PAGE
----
Tuesday, January 5, 2010

The Wells in Our Back Yard

Just because they can't drill in Marcellus doesn't mean that there's no gas activity in upstate NY. In fact, just last month the Dryden town council members learned that the Anschutz Exploration Corporation has applied for a permit to drill a well into the Trenton-Black River formation.

"This came as a complete surprise," says councilman Jason Leifer. There are no active wells in the town, though there have been a half-dozen dry holes drilled in the past few years.

Trenton-Black River wells are drilled deep - about 10,000 feet down into the dolomitic limestone that underlies the layers and layers of (possibly more productive) Marcellus and Utica shales. They are relatively new wells, like the Stoscheck well above (drilled in 2006). They are drilled with the latest technology and the wellheads, tanks and gathering lines are shiny.

But not all the wells in this area are bright and shiny. Even fairly young ones drilled only a decade ago don't age well in our northeastern winters.

This is the Koabel well located just off Rumsey Hill Rd in Van Etten (Chemung County) NY. Drilling started in June of 1997 and by July 18 the well was completed.

The Koabel well goes down 3732 feet to tap into the Oriskany formation. Folks who used to get royalty checks say that they haven't seen any money from the well for the past four or five years, and they figured that the well had been plugged and abandoned. But according to the DEC website it's still an active well, producing gas - though at a level too low to provide enough energy to fuel a single home for one day.

The tanks look worse for the wear: corroded, flaking, and not terribly reliable.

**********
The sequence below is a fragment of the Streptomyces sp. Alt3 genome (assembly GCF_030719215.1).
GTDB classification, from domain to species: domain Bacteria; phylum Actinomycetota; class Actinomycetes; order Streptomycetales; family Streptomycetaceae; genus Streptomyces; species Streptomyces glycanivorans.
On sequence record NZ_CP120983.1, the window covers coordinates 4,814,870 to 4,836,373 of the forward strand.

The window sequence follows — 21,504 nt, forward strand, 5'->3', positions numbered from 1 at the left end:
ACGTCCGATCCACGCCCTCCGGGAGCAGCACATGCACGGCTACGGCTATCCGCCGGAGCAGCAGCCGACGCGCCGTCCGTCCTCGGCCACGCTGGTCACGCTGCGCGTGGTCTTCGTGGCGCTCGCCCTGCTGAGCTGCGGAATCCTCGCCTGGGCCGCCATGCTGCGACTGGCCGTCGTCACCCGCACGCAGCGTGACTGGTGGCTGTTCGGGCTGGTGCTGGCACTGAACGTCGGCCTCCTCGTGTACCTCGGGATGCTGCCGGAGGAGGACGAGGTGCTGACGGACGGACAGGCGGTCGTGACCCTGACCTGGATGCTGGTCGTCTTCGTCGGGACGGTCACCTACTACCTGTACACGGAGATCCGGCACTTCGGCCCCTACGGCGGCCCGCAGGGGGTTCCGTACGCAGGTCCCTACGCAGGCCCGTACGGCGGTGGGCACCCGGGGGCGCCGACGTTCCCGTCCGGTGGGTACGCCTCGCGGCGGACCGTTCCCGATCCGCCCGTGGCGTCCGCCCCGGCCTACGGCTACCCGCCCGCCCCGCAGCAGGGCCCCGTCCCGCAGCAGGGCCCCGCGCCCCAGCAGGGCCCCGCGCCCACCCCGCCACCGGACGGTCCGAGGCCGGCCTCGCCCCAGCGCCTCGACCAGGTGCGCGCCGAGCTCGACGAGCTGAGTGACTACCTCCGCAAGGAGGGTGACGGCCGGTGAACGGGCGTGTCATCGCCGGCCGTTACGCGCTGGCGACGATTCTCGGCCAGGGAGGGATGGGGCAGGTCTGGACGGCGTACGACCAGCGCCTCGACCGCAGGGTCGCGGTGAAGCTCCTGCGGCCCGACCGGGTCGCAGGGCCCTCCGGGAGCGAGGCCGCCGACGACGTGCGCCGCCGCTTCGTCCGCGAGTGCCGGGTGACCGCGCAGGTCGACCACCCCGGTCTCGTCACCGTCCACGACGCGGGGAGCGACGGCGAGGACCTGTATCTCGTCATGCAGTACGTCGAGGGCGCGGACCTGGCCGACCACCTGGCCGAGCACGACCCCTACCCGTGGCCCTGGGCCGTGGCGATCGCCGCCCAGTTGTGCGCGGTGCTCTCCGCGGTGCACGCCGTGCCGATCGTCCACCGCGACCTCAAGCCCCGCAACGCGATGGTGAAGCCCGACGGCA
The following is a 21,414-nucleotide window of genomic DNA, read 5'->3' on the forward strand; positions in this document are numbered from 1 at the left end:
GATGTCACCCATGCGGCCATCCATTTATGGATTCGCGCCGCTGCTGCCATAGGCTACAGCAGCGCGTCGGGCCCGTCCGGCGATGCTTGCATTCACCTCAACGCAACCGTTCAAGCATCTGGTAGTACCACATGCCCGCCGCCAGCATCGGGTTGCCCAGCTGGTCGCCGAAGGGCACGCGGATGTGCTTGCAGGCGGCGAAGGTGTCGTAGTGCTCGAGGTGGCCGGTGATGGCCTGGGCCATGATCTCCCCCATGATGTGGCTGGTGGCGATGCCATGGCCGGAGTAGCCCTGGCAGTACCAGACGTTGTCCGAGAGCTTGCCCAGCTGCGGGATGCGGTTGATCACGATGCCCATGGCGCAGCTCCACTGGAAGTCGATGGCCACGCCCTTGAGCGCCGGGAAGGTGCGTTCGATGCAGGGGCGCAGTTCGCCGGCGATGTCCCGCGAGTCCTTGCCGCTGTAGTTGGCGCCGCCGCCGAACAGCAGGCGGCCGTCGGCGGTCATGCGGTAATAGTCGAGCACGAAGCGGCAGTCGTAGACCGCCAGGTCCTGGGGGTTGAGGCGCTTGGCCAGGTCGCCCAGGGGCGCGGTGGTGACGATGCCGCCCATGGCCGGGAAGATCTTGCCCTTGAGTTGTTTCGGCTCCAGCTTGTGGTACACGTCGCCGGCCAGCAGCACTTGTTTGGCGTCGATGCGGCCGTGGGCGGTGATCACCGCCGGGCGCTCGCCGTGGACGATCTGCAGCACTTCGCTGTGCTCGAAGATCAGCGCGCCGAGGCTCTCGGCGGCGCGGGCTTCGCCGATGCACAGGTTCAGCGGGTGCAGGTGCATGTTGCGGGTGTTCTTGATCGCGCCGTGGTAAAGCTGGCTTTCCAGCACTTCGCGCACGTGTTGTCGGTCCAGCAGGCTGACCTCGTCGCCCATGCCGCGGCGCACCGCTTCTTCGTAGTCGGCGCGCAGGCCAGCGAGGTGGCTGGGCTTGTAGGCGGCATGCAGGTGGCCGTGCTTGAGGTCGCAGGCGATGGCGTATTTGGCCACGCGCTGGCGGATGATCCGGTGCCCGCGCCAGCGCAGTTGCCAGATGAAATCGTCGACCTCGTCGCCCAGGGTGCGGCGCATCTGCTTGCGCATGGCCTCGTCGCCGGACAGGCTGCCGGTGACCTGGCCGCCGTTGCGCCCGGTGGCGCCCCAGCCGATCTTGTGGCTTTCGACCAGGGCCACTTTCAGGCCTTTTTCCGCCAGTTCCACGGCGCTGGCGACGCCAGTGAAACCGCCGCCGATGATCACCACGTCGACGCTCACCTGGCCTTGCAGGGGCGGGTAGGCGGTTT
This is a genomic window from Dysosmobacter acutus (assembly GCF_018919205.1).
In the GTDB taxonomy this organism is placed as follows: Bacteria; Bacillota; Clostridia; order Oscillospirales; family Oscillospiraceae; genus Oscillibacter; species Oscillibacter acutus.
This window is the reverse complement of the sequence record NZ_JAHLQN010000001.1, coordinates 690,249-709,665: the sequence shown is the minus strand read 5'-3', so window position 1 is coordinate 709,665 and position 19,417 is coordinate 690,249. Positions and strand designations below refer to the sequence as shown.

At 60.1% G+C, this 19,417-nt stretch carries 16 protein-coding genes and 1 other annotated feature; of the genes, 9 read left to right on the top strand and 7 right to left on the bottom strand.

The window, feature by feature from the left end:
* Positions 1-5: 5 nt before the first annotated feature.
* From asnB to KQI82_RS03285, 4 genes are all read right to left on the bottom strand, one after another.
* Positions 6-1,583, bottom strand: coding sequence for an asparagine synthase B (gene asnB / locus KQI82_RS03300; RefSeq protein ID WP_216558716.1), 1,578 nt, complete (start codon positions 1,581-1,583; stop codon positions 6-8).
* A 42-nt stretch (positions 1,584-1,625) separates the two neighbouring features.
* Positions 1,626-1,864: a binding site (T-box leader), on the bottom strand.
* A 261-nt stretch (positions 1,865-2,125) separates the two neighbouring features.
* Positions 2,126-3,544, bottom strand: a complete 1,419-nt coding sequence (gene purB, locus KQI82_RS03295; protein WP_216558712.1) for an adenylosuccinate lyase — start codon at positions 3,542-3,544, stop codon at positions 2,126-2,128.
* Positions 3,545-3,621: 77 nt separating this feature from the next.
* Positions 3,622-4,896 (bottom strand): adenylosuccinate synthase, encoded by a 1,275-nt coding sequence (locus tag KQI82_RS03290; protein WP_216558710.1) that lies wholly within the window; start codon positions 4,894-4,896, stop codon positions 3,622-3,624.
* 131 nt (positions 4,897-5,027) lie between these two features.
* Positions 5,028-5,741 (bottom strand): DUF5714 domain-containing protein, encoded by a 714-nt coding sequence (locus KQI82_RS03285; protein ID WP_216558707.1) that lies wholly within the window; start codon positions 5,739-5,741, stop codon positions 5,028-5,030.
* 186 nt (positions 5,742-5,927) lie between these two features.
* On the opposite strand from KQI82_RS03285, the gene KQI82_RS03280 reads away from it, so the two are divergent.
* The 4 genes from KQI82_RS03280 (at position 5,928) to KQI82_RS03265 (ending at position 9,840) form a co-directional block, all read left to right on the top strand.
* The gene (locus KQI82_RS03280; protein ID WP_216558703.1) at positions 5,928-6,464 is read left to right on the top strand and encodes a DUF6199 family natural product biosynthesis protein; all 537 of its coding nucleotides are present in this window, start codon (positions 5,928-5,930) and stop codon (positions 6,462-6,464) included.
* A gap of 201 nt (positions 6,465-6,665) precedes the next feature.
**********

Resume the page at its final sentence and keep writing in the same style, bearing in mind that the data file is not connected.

Then there's the gathering pipeline that connects the Koabel well with another well uphill of it, and carries the gas down to an even larger pipeline. It's been said that a thrifty farmer can repair his tractor using chewing gum and baling twine, but one would hope that a pipeline ostensibly carrying gas from producing wells might receive a bit more TLC than this.


  1. I hope that the good people in your area learn from the pictures you have posted and the unfortunate state of Texas. Just in the area that I live in, we have numerous wells that look like the aged one you refer to. Once they are done "producing", who makes sure that they remain safe and are maintained properly?

    Does that stay there forever until it eventually rusts away to nothing?

  2. Who is monitoring the gas companies from making 'backyard' deals with their lessees to use abandoned wells for brine disposal? Know of an attempt on the part of a company to do just that for a dry deep Black Trenton well in my "backyard". Just who is looking from their backdoor porch? Not the DEC, that's for sure.

  3. Interesting that you should bring up the use of abandoned wells for brine disposal.... I am pretty sure that's why they haven't plugged and officially abandoned those non-producing TBR wells in Van Etten (and in Candor too). Since the Marcellus brine will be full of frack chemicals, high salt content, and radionuclides it might be cheaper to use TBR wells as disposal sites under EPA's rules. In fact, I believe the EPA suggested it at some meeting in PA not too long ago.

  4. good exposé!
    thanks for the great job you're doing keeping us all informed!!!

  5. What happened to the sludge pits? You should probably run a Geiger counter around those sites and make sure you don't have radioactive contamination.